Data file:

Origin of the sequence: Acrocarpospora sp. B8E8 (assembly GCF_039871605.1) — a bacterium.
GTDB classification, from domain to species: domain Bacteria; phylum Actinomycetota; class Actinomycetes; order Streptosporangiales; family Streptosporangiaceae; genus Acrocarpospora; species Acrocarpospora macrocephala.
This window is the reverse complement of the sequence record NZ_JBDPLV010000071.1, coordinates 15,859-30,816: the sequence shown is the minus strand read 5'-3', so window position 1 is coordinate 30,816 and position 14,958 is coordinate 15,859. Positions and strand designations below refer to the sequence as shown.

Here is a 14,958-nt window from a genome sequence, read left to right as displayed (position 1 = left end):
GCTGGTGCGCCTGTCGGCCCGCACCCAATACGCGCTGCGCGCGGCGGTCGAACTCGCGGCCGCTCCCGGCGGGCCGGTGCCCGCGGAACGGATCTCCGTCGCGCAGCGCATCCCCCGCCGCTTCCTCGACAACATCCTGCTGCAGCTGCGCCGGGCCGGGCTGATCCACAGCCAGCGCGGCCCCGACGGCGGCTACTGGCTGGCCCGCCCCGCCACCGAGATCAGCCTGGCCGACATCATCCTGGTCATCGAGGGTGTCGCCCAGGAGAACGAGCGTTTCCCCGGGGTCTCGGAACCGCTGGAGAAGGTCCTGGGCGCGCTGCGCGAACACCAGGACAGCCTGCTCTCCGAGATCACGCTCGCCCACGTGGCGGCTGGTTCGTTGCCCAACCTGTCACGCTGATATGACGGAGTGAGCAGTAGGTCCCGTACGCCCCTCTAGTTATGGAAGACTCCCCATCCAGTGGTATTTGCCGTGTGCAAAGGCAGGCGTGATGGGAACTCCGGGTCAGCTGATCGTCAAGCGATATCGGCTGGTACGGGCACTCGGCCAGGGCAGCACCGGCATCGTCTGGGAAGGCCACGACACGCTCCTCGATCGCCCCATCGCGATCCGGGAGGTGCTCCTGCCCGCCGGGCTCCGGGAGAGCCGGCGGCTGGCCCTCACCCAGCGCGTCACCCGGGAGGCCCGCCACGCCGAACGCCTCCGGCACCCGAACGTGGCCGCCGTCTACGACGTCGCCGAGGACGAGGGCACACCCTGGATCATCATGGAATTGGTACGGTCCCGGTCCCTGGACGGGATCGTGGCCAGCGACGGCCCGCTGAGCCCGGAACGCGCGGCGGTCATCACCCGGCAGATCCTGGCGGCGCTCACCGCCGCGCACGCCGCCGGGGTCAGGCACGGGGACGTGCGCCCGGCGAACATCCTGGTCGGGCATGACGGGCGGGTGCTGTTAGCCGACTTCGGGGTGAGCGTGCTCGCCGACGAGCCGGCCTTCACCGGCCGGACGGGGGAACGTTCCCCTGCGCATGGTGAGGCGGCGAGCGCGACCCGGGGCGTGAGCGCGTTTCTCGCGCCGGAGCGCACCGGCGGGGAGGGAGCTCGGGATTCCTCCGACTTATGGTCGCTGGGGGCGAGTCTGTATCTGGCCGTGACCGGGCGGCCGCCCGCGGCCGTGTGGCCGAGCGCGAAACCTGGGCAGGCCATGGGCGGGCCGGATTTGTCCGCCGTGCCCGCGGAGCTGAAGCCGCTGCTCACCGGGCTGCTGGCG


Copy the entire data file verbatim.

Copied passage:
Origin of the sequence: Acrocarpospora sp. B8E8 (assembly GCF_039871605.1) — a bacterium.
GTDB classification, from domain to species: domain Bacteria; phylum Actinomycetota; class Actinomycetes; order Streptosporangiales; family Streptosporangiaceae; genus Acrocarpospora; species Acrocarpospora macrocephala.
This window is the reverse complement of the sequence record NZ_JBDPLV010000071.1, coordinates 15,859-30,816: the sequence shown is the minus strand read 5'-3', so window position 1 is coordinate 30,816 and position 14,958 is coordinate 15,859. Positions and strand designations below refer to the sequence as shown.

Here is a 14,958-nt window from a genome sequence, read left to right as displayed (position 1 = left end):
GCTGGTGCGCCTGTCGGCCCGCACCCAATACGCGCTGCGCGCGGCGGTCGAACTCGCGGCCGCTCCCGGCGGGCCGGTGCCCGCGGAACGGATCTCCGTCGCGCAGCGCATCCCCCGCCGCTTCCTCGACAACATCCTGCTGCAGCTGCGCCGGGCCGGGCTGATCCACAGCCAGCGCGGCCCCGACGGCGGCTACTGGCTGGCCCGCCCCGCCACCGAGATCAGCCTGGCCGACATCATCCTGGTCATCGAGGGTGTCGCCCAGGAGAACGAGCGTTTCCCCGGGGTCTCGGAACCGCTGGAGAAGGTCCTGGGCGCGCTGCGCGAACACCAGGACAGCCTGCTCTCCGAGATCACGCTCGCCCACGTGGCGGCTGGTTCGTTGCCCAACCTGTCACGCTGATATGACGGAGTGAGCAGTAGGTCCCGTACGCCCCTCTAGTTATGGAAGACTCCCCATCCAGTGGTATTTGCCGTGTGCAAAGGCAGGCGTGATGGGAACTCCGGGTCAGCTGATCGTCAAGCGATATCGGCTGGTACGGGCACTCGGCCAGGGCAGCACCGGCATCGTCTGGGAAGGCCACGACACGCTCCTCGATCGCCCCATCGCGATCCGGGAGGTGCTCCTGCCCGCCGGGCTCCGGGAGAGCCGGCGGCTGGCCCTCACCCAGCGCGTCACCCGGGAGGCCCGCCACGCCGAACGCCTCCGGCACCCGAACGTGGCCGCCGTCTACGACGTCGCCGAGGACGAGGGCACACCCTGGATCATCATGGAATTGGTACGGTCCCGGTCCCTGGACGGGATCGTGGCCAGCGACGGCCCGCTGAGCCCGGAACGCGCGGCGGTCATCACCCGGCAGATCCTGGCGGCGCTCACCGCCGCGCACGCCGCCGGGGTCAGGCACGGGGACGTGCGCCCGGCGAACATCCTGGTCGGGCATGACGGGCGGGTGCTGTTAGCCGACTTCGGGGTGAGCGTGCTCGCCGACGAGCCGGCCTTCACCGGCCGGACGGGGGAACGTTCCCCTGCGCATGGTGAGGCGGCGAGCGCGACCCGGGGCGTGAGCGCGTTTCTCGCGCCGGAGCGCACCGGCGGGGAGGGAGCTCGGGATTCCTCCGACTTATGGTCGCTGGGGGCGAGTCTGTATCTGGCCGTGACCGGGCGGCCGCCCGCGGCCGTGTGGCCGAGCGCGAAACCTGGGCAGGCCATGGGCGGGCCGGATTTGTCCGCCGTGCCCGCGGAGCTGAAGCCGCTGCTCACCGGGCTGCTGGCG